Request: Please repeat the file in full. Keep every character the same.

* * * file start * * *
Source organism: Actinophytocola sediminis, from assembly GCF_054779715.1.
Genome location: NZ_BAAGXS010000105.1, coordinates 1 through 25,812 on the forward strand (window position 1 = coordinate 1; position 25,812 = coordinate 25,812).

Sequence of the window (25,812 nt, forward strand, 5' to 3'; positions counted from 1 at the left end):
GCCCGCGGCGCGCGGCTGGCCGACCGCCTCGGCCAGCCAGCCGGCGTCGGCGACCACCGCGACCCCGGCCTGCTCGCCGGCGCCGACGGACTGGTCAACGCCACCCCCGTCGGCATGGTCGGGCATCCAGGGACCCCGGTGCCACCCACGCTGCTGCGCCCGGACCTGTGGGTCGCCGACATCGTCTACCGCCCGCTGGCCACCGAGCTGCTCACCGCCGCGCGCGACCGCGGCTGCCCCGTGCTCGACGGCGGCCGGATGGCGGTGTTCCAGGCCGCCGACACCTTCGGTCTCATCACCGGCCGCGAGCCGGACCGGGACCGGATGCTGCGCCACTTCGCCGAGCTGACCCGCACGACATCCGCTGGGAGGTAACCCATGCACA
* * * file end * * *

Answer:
Source organism: Actinophytocola sediminis, from assembly GCF_054779715.1.
Genome location: NZ_BAAGXS010000105.1, coordinates 1 through 25,812 on the forward strand (window position 1 = coordinate 1; position 25,812 = coordinate 25,812).

Sequence of the window (25,812 nt, forward strand, 5' to 3'; positions counted from 1 at the left end):
GCCCGCGGCGCGCGGCTGGCCGACCGCCTCGGCCAGCCAGCCGGCGTCGGCGACCACCGCGACCCCGGCCTGCTCGCCGGCGCCGACGGACTGGTCAACGCCACCCCCGTCGGCATGGTCGGGCATCCAGGGACCCCGGTGCCACCCACGCTGCTGCGCCCGGACCTGTGGGTCGCCGACATCGTCTACCGCCCGCTGGCCACCGAGCTGCTCACCGCCGCGCGCGACCGCGGCTGCCCCGTGCTCGACGGCGGCCGGATGGCGGTGTTCCAGGCCGCCGACACCTTCGGTCTCATCACCGGCCGCGAGCCGGACCGGGACCGGATGCTGCGCCACTTCGCCGAGCTGACCCGCACGACATCCGCTGGGAGGTAACCCATGCACA